The NHS Alpha project is moving into ‘beta’ phase this month and plans to have moved a significant portion of NHS Choices pages to an interactive NHS.uk service within a year.
Testing of six redesigned NHS Choices pages for topics such as cancer, diabetes, asthma and COPD will take place this financial year, with plans for a public beta version of NHS.uk to be live by next March and a full launch of the new site in autumn 2017.
The NHS Alpha team was set up last September to progress plans for a new “digital hub” by developing NHS.uk to connect patients with digital services. It is one of the key National Information Board workstreams and pulls together staff from NHS England, NHS Digital and the Department of Health.
NHS Alpha strategy lead Dan Sheldon said the current offering on NHS.uk – NHS Choices – focuses on providing information, while the new pages will provide tools to encourage online interaction with the NHS.
The six long-term condition pages have been redesigned by the Alpha team, following interviews with more than 100 patients, as well as several user research sessions and labs at GP practices over the past six months.
They focus on providing a more limited set of content that is relevant to patients and pointing them towards online tools, such as booking a GP appointment.
“Change is not easy. We are here to improve the NHS not just build a shiny front end to it and to do that takes time,” Sheldon explained.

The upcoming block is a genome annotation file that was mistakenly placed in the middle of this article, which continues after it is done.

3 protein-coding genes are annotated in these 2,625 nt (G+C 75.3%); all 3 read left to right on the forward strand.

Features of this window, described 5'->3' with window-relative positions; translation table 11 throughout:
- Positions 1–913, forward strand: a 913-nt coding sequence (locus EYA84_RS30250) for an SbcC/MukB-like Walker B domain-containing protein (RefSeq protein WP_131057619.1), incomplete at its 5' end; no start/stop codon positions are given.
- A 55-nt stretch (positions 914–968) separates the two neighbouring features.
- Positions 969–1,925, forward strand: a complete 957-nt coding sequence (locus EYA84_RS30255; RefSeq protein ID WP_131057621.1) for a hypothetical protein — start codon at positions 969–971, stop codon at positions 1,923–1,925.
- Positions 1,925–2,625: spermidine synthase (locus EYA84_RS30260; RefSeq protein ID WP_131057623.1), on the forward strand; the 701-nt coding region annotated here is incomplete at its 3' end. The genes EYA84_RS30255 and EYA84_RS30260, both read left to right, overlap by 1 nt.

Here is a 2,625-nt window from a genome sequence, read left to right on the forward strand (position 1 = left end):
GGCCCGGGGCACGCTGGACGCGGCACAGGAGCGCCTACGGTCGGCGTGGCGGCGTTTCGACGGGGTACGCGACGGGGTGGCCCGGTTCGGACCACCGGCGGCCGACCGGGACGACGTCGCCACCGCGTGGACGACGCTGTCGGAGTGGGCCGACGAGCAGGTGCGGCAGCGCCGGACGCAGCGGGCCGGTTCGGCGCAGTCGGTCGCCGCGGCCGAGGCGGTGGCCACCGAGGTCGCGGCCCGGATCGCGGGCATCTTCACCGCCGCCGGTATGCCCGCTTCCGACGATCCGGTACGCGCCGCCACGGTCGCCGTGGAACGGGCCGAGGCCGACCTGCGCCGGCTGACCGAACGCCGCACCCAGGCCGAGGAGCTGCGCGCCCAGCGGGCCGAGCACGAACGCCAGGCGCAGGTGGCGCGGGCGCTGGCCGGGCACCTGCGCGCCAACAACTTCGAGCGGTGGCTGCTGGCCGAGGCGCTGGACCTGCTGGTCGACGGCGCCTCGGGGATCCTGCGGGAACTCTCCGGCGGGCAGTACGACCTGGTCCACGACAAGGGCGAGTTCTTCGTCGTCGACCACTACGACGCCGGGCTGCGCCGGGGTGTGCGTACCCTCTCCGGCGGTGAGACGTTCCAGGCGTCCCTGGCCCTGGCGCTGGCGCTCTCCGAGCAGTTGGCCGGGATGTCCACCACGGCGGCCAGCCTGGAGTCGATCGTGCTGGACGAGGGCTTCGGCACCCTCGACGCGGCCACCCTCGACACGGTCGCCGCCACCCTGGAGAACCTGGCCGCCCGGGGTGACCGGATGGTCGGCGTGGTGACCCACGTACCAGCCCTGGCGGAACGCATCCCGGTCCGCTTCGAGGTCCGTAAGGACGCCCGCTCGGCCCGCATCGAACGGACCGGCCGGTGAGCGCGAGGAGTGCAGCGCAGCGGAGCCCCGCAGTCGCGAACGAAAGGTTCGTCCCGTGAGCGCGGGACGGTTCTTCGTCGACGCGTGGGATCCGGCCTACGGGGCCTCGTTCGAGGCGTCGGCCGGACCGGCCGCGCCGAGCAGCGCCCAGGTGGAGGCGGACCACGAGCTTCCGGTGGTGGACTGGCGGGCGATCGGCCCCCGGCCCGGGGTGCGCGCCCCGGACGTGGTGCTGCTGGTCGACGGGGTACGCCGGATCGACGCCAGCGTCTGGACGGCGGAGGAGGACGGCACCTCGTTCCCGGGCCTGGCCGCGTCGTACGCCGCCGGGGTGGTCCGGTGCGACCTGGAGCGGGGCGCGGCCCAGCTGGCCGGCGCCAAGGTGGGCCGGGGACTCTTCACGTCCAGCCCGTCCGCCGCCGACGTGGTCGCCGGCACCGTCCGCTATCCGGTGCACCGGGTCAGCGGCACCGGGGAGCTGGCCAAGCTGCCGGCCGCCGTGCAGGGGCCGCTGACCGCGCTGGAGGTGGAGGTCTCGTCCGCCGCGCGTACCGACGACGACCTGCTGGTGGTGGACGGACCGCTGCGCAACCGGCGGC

The team has produced and tested four prototype tools, including a GP appointment tool and a ‘diabetes planner’, which tailors advice according to a patient’s latest test results and gives them advice on what to do next.
Also, an online GP registration tool, which will be tested with a London practice in the coming months and have a public beta launch next March.
Another development is the GP Look Up tool, which has involved the team creating a database of all GP surgeries and GP names as a searchable online list.
Bringing this information together was much harder than you might think, said Sheldon.
“There’s some really important data staff that needs to get sorted out; basic data about organisations like opening times and what services are available. It’s all important stuff for digital services and right now we’ve not got the right infrastructure,” he explained.
The new pages and tools will be tested with live NHS Choices traffic and slowly transitioned to NHS.uk as they are proven to work.
“Over the next year the public will start to see some big changes, none that will surprise or shock them, but it will make things better and will hopefully make the NHS work better for them,” Sheldon added.
The Alpha team is also establishing an agreed set of service standards on NHS.uk, which will be piloted in September and publicly available by March next year
“We don’t know what these standards will look like yet and there will be a pilot to determine what standards would help as we don’t want to just put another PDF out there,” Sheldon said.
“The goal is to make it easier to build digital services because at the moment there’s no common platforms they can build on top of.”
Digital Health news editor Rebecca Todd went to see the NHS Alpha team recently, to hear more about its digital plans. Read more in features.